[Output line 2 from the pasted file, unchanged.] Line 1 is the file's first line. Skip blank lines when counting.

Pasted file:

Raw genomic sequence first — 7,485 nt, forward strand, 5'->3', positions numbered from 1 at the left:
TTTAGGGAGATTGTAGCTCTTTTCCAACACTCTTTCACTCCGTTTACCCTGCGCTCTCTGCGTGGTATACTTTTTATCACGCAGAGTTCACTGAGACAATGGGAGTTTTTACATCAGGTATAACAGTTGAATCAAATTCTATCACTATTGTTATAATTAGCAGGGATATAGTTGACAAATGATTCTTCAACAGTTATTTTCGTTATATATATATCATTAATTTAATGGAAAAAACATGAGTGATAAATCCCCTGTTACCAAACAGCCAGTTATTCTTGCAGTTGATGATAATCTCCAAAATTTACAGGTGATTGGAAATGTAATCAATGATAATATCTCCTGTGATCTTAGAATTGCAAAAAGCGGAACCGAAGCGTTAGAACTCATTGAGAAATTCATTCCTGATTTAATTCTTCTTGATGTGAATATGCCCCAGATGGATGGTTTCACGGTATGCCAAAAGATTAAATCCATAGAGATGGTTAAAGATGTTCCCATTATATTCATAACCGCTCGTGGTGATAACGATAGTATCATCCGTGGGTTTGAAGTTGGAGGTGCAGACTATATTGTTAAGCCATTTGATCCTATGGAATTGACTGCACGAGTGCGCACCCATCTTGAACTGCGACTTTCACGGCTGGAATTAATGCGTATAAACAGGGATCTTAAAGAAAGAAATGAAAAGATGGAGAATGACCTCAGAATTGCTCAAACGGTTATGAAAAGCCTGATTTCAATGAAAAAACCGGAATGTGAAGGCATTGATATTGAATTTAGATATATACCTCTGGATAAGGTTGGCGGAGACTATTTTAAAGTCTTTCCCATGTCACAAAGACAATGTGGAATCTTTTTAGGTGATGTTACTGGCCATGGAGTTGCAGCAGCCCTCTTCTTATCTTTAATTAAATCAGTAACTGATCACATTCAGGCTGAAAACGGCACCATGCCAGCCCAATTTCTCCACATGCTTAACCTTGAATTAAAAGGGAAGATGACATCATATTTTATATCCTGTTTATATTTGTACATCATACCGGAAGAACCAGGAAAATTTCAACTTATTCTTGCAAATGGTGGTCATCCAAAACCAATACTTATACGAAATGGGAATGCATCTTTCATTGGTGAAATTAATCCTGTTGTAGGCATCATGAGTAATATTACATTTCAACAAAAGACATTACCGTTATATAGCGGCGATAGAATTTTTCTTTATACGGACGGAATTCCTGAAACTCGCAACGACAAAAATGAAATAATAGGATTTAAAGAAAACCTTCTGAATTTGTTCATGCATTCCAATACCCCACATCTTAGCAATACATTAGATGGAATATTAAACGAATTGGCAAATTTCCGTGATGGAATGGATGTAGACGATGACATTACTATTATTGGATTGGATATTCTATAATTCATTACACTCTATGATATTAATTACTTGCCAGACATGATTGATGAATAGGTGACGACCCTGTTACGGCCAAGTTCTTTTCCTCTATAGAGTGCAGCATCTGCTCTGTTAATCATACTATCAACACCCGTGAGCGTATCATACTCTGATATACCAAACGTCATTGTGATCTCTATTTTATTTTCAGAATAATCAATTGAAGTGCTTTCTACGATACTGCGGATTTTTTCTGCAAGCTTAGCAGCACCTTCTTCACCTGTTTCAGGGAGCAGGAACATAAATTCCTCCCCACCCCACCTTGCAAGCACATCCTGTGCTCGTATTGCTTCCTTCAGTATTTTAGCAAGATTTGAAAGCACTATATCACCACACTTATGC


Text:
TTTAGGGAGATTGTAGCTCTTTTCCAACACTCTTTCACTCCGTTTACCCTGCGCTCTCTGCGTGGTATACTTTTTATCACGCAGAGTTCACTGAGACAATGGGAGTTTTTACATCAGGTATAACAGTTGAATCAAATTCTATCACTATTGTTATAATTAGCAGGGATATAGTTGACAAATGATTCTTCAACAGTTATTTTCGTTATATATATATCATTAATTTAATGGAAAAAACATGAGTGATAAATCCCCTGTTACCAAACAGCCAGTTATTCTTGCAGTTGATGATAATCTCCAAAATTTACAGGTGATTGGAAATGTAATCAATGATAATATCTCCTGTGATCTTAGAATTGCAAAAAGCGGAACCGAAGCGTTAGAACTCATTGAGAAATTCATTCCTGATTTAATTCTTCTTGATGTGAATATGCCCCAGATGGATGGTTTCACGGTATGCCAAAAGATTAAATCCATAGAGATGGTTAAAGATGTTCCCATTATATTCATAACCGCTCGTGGTGATAACGATAGTATCATCCGTGGGTTTGAAGTTGGAGGTGCAGACTATATTGTTAAGCCATTTGATCCTATGGAATTGACTGCACGAGTGCGCACCCATCTTGAACTGCGACTTTCACGGCTGGAATTAATGCGTATAAACAGGGATCTTAAAGAAAGAAATGAAAAGATGGAGAATGACCTCAGAATTGCTCAAACGGTTATGAAAAGCCTGATTTCAATGAAAAAACCGGAATGTGAAGGCATTGATATTGAATTTAGATATATACCTCTGGATAAGGTTGGCGGAGACTATTTTAAAGTCTTTCCCATGTCACAAAGACAATGTGGAATCTTTTTAGGTGATGTTACTGGCCATGGAGTTGCAGCAGCCCTCTTCTTATCTTTAATTAAATCAGTAACTGATCACATTCAGGCTGAAAACGGCACCATGCCAGCCCAATTTCTCCACATGCTTAACCTTGAATTAAAAGGGAAGATGACATCATATTTTATATCCTGTTTATATTTGTACATCATACCGGAAGAACCAGGAAAATTTCAACTTATTCTTGCAAATGGTGGTCATCCAAAACCAATACTTATACGAAATGGGAATGCATCTTTCATTGGTGAAATTAATCCTGTTGTAGGCATCATGAGTAATATTACATTTCAACAAAAGACATTACCGTTATATAGCGGCGATAGAATTTTTCTTTATACGGACGGAATTCCTGAAACTCGCAACGACAAAAATGAAATAATAGGATTTAAAGAAAACCTTCTGAATTTGTTCATGCATTCCAATACCCCACATCTTAGCAATACATTAGATGGAATATTAAACGAATTGGCAAATTTCCGTGATGGAATGGATGTAGACGATGACATTACTATTATTGGATTGGATATTCTATAATTCATTACACTCTATGATATTAATTACTTGCCAGACATGATTGATGAATAGGTGACGACCCTGTTACGGCCAAGTTCTTTTCCTCTATAGAGTGCAGCATCTGCTCTGTTAATCATACTATCAACACCCGTGAGCGTATCATACTCTGATATACCAAACGTCATTGTGATCTCTATTTTATTTTCAGAATAATCAATTGAAGTGCTTTCTACGATACTGCGGATTTTTTCTGCAAGCTTAGCAGCACCTTCTTCACCTGTTTCAGGGAGCAGGAACATAAATTCCTCCCCACCCCACCTTGCAAGCACATCCTGTGCTCGTATTGCTTCCTTCAGTATTTTAGCAAGATTTGAAAGCACTATATCACCACACTTATGC